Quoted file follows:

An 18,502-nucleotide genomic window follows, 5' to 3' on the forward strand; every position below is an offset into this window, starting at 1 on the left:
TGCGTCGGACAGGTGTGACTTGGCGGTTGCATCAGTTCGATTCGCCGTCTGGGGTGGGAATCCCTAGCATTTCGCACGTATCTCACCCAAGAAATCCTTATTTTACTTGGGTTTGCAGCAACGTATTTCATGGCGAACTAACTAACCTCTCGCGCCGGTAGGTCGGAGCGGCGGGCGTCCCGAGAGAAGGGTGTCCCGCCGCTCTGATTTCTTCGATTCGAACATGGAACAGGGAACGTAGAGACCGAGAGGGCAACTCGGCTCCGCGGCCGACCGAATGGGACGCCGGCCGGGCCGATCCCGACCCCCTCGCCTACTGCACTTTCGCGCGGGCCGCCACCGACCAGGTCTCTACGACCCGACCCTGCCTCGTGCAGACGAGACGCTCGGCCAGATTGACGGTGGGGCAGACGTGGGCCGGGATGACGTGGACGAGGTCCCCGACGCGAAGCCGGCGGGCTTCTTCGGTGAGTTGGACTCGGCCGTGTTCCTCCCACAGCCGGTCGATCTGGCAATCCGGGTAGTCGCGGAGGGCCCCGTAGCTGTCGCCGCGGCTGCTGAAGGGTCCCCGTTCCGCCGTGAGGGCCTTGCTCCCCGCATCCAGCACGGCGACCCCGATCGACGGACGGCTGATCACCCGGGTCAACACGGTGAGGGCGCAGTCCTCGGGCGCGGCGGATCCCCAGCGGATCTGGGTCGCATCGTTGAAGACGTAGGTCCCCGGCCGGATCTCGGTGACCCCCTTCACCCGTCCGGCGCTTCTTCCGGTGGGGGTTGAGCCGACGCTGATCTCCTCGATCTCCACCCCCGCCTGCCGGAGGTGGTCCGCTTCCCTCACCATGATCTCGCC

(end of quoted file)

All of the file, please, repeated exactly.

An 18,502-nucleotide genomic window follows, 5' to 3' on the forward strand; every position below is an offset into this window, starting at 1 on the left:
TGCGTCGGACAGGTGTGACTTGGCGGTTGCATCAGTTCGATTCGCCGTCTGGGGTGGGAATCCCTAGCATTTCGCACGTATCTCACCCAAGAAATCCTTATTTTACTTGGGTTTGCAGCAACGTATTTCATGGCGAACTAACTAACCTCTCGCGCCGGTAGGTCGGAGCGGCGGGCGTCCCGAGAGAAGGGTGTCCCGCCGCTCTGATTTCTTCGATTCGAACATGGAACAGGGAACGTAGAGACCGAGAGGGCAACTCGGCTCCGCGGCCGACCGAATGGGACGCCGGCCGGGCCGATCCCGACCCCCTCGCCTACTGCACTTTCGCGCGGGCCGCCACCGACCAGGTCTCTACGACCCGACCCTGCCTCGTGCAGACGAGACGCTCGGCCAGATTGACGGTGGGGCAGACGTGGGCCGGGATGACGTGGACGAGGTCCCCGACGCGAAGCCGGCGGGCTTCTTCGGTGAGTTGGACTCGGCCGTGTTCCTCCCACAGCCGGTCGATCTGGCAATCCGGGTAGTCGCGGAGGGCCCCGTAGCTGTCGCCGCGGCTGCTGAAGGGTCCCCGTTCCGCCGTGAGGGCCTTGCTCCCCGCATCCAGCACGGCGACCCCGATCGACGGACGGCTGATCACCCGGGTCAACACGGTGAGGGCGCAGTCCTCGGGCGCGGCGGATCCCCAGCGGATCTGGGTCGCATCGTTGAAGACGTAGGTCCCCGGCCGGATCTCGGTGACCCCCTTCACCCGTCCGGCGCTTCTTCCGGTGGGGGTTGAGCCGACGCTGATCTCCTCGATCTCCACCCCCGCCTGCCGGAGGTGGTCCGCTTCCCTCACCATGATCTCGCC